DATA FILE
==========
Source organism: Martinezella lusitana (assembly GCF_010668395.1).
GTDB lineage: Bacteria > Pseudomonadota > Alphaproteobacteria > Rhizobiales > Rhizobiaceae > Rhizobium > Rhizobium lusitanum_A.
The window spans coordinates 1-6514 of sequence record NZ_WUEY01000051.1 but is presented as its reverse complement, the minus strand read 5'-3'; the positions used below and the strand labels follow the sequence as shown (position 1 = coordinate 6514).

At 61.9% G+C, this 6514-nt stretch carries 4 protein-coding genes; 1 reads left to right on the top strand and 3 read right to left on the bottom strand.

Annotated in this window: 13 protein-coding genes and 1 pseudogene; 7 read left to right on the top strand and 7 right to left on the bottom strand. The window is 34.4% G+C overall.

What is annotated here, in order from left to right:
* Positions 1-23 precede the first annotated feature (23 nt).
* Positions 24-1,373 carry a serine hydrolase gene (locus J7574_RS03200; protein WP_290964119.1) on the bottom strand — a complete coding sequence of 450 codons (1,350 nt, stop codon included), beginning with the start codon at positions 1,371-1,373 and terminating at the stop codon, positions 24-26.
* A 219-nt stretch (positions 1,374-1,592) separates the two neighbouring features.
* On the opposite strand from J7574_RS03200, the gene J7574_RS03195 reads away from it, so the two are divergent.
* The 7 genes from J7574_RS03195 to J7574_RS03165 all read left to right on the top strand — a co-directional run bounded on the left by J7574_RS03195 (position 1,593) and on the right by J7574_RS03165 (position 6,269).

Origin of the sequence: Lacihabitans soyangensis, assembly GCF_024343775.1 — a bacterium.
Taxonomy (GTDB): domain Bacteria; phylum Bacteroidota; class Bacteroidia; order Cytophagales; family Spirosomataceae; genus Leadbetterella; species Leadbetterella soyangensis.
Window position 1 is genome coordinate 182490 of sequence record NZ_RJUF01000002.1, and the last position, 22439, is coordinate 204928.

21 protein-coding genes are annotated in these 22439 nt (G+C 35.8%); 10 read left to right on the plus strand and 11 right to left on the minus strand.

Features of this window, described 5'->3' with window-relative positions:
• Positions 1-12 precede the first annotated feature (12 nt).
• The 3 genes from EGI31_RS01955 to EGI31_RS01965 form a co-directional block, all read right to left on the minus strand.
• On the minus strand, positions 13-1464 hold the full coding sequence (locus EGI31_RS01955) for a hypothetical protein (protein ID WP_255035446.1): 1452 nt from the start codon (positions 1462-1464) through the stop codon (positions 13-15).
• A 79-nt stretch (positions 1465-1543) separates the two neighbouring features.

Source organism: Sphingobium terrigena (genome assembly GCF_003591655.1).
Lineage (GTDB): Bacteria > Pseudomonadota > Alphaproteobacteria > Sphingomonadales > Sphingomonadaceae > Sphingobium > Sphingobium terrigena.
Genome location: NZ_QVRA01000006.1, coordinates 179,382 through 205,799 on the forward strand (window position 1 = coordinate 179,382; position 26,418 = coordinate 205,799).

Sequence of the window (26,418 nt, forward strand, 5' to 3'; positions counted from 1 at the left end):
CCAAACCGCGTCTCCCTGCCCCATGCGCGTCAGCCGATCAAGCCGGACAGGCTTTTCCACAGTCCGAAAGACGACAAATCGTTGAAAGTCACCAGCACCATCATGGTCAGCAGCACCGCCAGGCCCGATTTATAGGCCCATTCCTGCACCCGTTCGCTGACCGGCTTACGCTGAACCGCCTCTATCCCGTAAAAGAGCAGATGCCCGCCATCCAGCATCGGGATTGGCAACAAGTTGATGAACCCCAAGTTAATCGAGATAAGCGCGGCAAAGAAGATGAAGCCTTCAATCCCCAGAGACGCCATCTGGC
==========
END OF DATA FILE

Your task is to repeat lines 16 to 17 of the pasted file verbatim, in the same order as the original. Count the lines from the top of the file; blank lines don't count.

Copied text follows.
Features of this window, described 5'->3' with window-relative positions:
• Positions 1-12 precede the first annotated feature (12 nt).